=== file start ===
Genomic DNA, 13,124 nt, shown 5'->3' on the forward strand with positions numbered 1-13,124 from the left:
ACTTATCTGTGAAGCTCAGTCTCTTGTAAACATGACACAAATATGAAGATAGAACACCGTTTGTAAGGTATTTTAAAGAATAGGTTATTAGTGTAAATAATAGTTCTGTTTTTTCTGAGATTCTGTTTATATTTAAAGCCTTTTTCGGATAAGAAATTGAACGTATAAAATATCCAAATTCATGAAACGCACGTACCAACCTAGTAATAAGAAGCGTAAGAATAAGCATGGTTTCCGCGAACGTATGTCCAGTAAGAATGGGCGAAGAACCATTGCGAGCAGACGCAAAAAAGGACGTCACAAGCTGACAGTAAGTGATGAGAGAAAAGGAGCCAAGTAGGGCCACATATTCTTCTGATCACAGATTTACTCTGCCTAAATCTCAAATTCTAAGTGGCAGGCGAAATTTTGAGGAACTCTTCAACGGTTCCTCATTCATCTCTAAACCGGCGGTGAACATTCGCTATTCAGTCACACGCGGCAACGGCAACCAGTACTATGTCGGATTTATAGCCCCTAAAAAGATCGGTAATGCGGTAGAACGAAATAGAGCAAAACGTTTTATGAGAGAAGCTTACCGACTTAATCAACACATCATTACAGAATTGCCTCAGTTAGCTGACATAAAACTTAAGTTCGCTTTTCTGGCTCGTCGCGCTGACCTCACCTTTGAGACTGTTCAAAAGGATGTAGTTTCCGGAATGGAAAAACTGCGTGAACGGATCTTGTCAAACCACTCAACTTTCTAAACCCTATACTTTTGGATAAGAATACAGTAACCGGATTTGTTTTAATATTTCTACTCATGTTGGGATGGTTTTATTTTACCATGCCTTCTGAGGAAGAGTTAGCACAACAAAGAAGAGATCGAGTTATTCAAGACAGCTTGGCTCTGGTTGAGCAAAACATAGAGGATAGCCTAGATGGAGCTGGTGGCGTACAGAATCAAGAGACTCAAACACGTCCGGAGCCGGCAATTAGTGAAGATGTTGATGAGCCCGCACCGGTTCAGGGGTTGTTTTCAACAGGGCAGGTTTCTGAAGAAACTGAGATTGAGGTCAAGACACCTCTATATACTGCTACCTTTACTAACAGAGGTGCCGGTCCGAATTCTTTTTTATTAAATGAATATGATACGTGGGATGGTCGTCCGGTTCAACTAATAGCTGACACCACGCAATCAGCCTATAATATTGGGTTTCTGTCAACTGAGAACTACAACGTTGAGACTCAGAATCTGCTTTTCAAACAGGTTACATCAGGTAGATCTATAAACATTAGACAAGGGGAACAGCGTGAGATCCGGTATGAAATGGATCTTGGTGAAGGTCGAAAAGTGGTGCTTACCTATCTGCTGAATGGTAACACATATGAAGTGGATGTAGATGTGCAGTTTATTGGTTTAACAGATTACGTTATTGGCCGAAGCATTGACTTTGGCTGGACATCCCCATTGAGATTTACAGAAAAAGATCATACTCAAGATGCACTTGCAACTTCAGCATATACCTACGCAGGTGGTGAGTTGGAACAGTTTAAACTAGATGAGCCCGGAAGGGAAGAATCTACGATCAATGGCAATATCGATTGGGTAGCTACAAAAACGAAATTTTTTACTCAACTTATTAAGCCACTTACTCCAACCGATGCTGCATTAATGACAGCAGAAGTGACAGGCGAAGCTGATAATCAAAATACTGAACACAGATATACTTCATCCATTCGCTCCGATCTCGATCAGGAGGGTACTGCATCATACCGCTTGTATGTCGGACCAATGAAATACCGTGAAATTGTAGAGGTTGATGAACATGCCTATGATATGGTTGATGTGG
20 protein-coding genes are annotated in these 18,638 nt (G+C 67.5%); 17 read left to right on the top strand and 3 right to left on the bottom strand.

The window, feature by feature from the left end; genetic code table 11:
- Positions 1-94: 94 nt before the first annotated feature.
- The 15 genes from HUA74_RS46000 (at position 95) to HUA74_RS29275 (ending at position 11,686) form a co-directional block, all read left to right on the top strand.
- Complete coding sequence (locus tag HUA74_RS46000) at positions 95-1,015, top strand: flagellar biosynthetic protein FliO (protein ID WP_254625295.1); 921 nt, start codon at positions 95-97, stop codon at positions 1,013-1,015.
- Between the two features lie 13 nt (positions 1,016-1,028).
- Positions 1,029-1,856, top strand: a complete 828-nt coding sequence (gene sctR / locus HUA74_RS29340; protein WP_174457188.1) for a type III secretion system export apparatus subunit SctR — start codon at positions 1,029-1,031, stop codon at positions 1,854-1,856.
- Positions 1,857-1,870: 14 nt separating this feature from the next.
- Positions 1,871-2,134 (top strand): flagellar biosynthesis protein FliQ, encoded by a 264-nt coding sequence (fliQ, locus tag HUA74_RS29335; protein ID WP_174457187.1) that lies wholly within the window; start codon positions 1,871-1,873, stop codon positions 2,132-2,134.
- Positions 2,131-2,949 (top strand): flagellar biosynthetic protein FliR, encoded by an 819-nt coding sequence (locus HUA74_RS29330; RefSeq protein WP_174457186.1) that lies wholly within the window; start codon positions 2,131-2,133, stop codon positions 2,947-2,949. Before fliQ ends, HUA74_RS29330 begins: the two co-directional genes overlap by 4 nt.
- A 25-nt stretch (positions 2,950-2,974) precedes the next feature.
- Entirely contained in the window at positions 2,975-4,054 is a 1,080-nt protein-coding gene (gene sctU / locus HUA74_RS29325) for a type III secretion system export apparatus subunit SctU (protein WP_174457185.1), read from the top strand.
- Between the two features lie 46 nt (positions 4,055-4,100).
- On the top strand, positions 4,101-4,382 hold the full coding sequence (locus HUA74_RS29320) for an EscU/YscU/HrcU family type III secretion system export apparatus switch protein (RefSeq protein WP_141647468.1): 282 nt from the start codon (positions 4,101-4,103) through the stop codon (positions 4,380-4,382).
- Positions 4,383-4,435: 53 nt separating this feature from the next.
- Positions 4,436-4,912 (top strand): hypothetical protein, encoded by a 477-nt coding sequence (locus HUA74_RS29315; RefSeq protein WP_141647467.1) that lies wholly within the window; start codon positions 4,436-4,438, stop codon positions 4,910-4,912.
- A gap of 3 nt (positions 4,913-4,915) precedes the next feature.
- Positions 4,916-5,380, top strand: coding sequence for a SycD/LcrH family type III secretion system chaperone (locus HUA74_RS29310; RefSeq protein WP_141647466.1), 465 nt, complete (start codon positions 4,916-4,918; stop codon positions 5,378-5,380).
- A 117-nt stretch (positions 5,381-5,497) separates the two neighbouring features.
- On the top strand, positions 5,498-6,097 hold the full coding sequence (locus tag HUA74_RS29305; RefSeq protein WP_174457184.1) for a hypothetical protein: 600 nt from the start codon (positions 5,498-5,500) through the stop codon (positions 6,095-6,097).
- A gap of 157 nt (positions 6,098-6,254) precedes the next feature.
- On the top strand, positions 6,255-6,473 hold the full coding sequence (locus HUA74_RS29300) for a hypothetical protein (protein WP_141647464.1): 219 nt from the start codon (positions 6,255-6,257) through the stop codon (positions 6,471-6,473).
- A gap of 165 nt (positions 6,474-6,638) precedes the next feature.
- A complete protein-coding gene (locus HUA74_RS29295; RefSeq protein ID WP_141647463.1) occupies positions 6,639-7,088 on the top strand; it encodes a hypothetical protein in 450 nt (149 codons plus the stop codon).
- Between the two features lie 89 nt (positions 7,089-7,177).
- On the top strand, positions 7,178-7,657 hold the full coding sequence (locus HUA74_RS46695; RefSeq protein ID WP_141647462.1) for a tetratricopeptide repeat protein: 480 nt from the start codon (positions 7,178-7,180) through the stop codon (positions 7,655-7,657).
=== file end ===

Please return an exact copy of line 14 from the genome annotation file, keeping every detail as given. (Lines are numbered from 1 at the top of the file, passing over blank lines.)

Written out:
- Entirely contained in the window at positions 2,975-4,054 is a 1,080-nt protein-coding gene (gene sctU / locus HUA74_RS29325) for a type III secretion system export apparatus subunit SctU (protein WP_174457185.1), read from the top strand.